The recent tragedy at the University of California, Santa Barbara has reignited debate over the fraught issues of gun control, mental health, and school safety. The loss of any life is of course tragic. Parents, community members, and policy makers are right to ask questions about how each attack might have been prevented.
But some perspective is in order. Type “mass shootings” and “common” into a search engine and you’ll get all sorts of breathless commentary that might lead one to believe there Americans face a genuine epidemic of shooting rampages. A few headlines:
Vox: “Mass shootings on campus are getting more common and more deadly.”
ThinkProgress: “Mass Shootings Are Becoming More Frequent.”
NPR: “Study: Mass Shootings Are On The Rise Across U.S.”
Washington Post: “Why are mass shootings becoming more common?”
The truth, simply put, is that mass shootings —as horrible and nightmarish as they are — are very rare, constitute a tiny sliver of homicides, and are not becoming more frequent. The debate over how to respond to gun violence is controversial and unlikely to yield solutions that will satisfy everyone. That said, any efforts that intend to strike a balance between safety, self-defense, and civil liberties must take account of these inconvenient truths.
Homicide in America is far more common than it ought to be. But mass shootings — defined as four or more murders in the same incident — constitute a minuscule share of the total, as I discuss in “The Shooting Cycle” in the most recent edition of the Connecticut Law Review
The Bureau of Justice Statistics reported that from 2002-2011, 95 percent of total homicide incidents involved a single fatality, 4 percent involved two victims, 0.6 percent involved 3 victims, and only .02 percent involved four or more victims. Another study performed between 1976 and 2005 yields similar results — that less than one-fifth of 1 percent all murders in the United States involved four or more victims. In other words, the bottom line is that out of every 10,000 incidents of homicide, roughly two are mass killings.
Further, contrary to what the zeitgeist may suggest, mass shootings are not on the rise. Prominent criminologist James Alan Fox has found “no upward trend in mass killings” since the ’70s. Take campus statistics as an example: “Overall in this country, there is an average of 10 to 20 murders across campuses in any given year,” Fox told CNN (and roughly 99 percent of these reported homicides were not mass shootings). “Compare that to over 1,000 suicides and about 1,500 deaths from binge drinking and drug overdoses.” Mass shootings on college campuses lag far, far behind many much more prevalent social and mental health problems.
The rare nature of these incidents also holds true for safety in K-12 schools, which garnered a significant amount of attention in the wake of the tragedies in Columbine and Newtown. According to two reports by the Centers for Disease Control, the probability of a child “dying in school in any given year from homicide or suicide was less than one in 1 million between 1992 and 1994 and slightly greater than one in 2 million between 1994 and 1999.”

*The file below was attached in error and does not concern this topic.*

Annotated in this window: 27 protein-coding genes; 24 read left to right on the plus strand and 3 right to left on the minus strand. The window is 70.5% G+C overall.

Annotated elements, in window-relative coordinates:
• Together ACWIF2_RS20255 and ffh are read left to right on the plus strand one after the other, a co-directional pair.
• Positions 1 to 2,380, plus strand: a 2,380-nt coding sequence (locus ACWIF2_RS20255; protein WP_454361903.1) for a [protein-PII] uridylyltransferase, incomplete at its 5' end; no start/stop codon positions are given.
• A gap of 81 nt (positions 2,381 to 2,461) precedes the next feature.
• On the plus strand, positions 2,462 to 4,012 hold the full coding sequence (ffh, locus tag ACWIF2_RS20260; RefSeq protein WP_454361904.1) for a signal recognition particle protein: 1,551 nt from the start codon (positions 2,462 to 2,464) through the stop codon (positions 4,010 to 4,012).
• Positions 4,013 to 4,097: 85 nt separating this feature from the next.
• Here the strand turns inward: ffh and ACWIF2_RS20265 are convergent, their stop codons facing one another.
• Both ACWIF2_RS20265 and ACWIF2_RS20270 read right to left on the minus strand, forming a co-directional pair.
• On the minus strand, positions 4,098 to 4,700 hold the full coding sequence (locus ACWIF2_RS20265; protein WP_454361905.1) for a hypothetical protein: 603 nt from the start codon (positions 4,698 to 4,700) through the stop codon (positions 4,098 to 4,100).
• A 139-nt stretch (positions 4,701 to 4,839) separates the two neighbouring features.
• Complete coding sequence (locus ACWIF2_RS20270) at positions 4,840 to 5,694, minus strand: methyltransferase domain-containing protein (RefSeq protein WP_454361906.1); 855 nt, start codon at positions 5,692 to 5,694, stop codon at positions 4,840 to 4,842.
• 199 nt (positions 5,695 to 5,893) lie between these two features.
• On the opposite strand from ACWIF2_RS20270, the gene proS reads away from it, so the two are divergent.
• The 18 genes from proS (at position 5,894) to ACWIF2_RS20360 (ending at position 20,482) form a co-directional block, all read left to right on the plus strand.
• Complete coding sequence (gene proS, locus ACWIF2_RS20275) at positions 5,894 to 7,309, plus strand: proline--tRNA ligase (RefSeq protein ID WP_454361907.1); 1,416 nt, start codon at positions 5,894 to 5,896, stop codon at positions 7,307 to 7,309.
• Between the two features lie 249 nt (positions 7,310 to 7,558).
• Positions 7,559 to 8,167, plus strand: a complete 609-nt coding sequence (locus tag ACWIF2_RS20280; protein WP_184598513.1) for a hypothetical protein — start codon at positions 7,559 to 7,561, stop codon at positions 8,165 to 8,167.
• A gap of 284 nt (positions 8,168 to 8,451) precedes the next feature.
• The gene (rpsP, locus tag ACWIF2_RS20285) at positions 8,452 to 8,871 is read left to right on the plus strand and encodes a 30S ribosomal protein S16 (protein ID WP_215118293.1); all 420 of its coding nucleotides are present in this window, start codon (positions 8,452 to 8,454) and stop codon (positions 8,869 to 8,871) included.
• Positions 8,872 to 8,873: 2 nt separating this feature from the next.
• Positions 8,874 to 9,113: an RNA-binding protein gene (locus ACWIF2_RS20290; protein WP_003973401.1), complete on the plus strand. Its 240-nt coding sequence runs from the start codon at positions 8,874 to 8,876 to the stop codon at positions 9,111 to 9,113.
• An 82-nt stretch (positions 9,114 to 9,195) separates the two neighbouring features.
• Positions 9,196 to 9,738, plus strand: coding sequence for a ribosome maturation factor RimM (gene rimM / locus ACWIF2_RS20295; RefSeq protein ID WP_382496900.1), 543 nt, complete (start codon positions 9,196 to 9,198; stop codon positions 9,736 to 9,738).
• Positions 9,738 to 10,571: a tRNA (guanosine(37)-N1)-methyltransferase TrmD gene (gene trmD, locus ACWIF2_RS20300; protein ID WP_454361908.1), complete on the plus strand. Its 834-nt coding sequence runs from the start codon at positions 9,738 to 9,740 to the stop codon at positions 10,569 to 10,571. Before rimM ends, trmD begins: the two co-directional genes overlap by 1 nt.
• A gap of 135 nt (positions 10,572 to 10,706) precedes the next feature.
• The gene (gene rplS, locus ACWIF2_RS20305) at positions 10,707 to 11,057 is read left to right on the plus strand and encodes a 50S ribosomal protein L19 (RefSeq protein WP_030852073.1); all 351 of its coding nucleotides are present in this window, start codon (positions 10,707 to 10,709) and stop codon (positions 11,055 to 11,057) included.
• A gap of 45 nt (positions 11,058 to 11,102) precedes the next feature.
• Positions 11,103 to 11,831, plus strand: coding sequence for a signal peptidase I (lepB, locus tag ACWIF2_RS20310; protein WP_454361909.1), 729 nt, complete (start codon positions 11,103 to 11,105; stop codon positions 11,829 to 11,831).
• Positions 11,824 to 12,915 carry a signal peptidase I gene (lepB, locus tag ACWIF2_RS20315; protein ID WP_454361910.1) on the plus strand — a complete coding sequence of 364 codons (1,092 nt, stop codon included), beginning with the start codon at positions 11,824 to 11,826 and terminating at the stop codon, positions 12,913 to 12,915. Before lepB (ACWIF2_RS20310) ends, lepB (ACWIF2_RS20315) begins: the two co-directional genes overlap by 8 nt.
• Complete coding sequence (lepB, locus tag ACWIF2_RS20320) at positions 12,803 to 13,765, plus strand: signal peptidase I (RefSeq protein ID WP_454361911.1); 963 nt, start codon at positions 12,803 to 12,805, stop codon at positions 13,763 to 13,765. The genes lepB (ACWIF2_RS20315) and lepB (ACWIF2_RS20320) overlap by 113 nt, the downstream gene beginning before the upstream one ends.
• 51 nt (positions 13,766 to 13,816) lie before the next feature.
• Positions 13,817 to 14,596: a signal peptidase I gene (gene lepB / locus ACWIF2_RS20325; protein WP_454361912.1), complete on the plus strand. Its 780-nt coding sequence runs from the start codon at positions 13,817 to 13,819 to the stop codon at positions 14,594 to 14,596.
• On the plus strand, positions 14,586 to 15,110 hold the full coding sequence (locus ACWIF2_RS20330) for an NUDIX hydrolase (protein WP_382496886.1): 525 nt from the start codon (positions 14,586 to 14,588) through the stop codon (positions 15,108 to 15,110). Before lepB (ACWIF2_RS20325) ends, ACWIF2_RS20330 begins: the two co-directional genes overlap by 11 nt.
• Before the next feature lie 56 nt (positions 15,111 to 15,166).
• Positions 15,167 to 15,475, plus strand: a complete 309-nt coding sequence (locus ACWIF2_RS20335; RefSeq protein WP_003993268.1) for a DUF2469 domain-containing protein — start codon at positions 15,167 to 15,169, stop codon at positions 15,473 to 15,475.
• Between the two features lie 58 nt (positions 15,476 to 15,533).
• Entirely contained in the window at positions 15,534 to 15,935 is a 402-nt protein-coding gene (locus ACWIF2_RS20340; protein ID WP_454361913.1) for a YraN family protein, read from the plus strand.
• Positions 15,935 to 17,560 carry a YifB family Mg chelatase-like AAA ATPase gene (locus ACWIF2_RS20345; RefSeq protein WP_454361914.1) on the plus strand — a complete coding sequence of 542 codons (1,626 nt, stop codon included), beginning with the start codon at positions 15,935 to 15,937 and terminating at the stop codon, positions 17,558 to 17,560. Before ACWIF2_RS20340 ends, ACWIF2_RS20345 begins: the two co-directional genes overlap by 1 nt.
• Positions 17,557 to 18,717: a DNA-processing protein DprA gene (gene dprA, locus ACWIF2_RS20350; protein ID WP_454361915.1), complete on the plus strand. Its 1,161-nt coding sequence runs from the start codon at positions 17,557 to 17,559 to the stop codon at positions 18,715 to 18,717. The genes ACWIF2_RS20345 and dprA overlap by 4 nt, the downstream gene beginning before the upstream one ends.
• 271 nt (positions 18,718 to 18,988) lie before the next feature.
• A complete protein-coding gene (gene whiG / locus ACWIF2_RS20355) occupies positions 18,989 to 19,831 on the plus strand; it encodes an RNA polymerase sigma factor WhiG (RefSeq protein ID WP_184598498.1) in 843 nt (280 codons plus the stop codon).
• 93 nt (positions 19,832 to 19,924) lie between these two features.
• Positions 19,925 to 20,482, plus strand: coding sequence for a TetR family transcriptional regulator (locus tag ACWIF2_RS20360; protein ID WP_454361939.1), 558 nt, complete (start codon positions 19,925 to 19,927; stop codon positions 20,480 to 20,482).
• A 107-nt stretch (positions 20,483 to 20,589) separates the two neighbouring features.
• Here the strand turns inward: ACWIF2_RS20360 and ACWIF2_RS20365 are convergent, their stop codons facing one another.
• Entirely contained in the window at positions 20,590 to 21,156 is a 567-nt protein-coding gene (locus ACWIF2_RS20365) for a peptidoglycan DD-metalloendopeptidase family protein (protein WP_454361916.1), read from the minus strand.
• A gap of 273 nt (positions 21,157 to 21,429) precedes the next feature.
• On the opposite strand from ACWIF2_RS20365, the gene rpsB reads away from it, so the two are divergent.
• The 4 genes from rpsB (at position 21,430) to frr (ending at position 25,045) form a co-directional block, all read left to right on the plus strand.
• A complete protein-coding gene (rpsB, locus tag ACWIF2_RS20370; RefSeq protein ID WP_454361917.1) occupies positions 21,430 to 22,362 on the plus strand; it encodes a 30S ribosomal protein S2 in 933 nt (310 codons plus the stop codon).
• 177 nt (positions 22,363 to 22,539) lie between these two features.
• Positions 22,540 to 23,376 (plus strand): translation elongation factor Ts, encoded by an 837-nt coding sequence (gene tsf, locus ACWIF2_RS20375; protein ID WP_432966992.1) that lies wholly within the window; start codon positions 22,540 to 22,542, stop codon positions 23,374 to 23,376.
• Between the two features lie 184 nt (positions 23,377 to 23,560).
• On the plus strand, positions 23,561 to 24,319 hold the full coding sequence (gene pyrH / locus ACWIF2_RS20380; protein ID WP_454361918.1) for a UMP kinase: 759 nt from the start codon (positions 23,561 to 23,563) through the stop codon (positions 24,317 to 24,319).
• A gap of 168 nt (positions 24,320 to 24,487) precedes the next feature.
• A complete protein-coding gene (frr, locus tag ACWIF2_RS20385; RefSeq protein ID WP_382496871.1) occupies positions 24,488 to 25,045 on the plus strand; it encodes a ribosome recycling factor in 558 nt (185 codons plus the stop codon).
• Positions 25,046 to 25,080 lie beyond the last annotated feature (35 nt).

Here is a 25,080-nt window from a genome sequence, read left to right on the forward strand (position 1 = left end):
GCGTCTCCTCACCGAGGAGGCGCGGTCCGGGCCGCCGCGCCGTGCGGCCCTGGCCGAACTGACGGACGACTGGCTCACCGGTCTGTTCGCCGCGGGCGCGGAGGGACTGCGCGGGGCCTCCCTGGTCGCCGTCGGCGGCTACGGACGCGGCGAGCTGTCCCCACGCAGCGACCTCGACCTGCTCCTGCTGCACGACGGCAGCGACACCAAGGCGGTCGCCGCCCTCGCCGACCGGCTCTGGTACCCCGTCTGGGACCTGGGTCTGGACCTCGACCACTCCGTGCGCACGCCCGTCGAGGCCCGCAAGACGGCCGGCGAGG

If mass shootings are rare, constitute a tiny percentage of gun homicides, and have not been occurring more frequently, why are they so salient today?
Behavioral economists have identified several important heuristics that explain how our minds work. First, the availability heuristic leads people to overweigh the prominence of events that are easily retrievable from our memories. Mass shootings that receive widespread media attention dominate our collective consciousness and therefore we perceive them as occurring more frequently than they actually do.
Second, people tend to weigh the risks of unfamiliar, unknown events more heavily than those with which they are familiar. This is referred to as the unfamiliar-event heuristic. For example, a person may perceive that the risk of being killed in a (thankfully) unfamiliar tragedy like a mass shooting at a college campus is greater than the risk of, say, accidentally drowning in a pool (which is surprisingly common and claims 3,500 lives per year).
Third, people with preexisting views, or cultural predispositions, on issues such as gun control are more likely to see tragic events through a lens that gratifies their own beliefs. Yale Law Professor Dan Kahan explains that those who already feel “revulsion and disgust” toward guns are likely to fixate on shootings, rather than other types of deaths (such as accidental drownings), and see these losses as a reason to strengthen gun regulations. Conversely, a person who is predisposed to favor gun rights is likely to minimize shootings and focus on the role firearms play in preventing crime. This confirmation bias explains the visceral reactions that many on the Left and Right display following mass shootings.
Fourth, because of in-group bias, people tend to focus on victims who are like them. Think about the locales of shootings that gain wall-to-wall TV coverage: schools, college campuses, movie theaters, supermarkets. Incidents on the proverbial wrong side of town, in contrast, do not warrant as much notice. For example, forty-six people were shot in Chicago during a seventy-two-hour period around the six-month anniversary of Sandy Hook. Yet this garnered very little attention. According to the Los Angeles Times Homicide Report, in the first five months of 2014, there have already been 193 homicides in the City of Angels.
No number of mass shootings can ever be deemed “acceptable,” and the public may legitimately ask whether stronger rules — on background checks, on involuntary mental health commitment — might avert future tragedy. But mass shootings occupy a disproportionately large share of discussion surrounding gun control, and the debate should turn on facts, not misconceptions.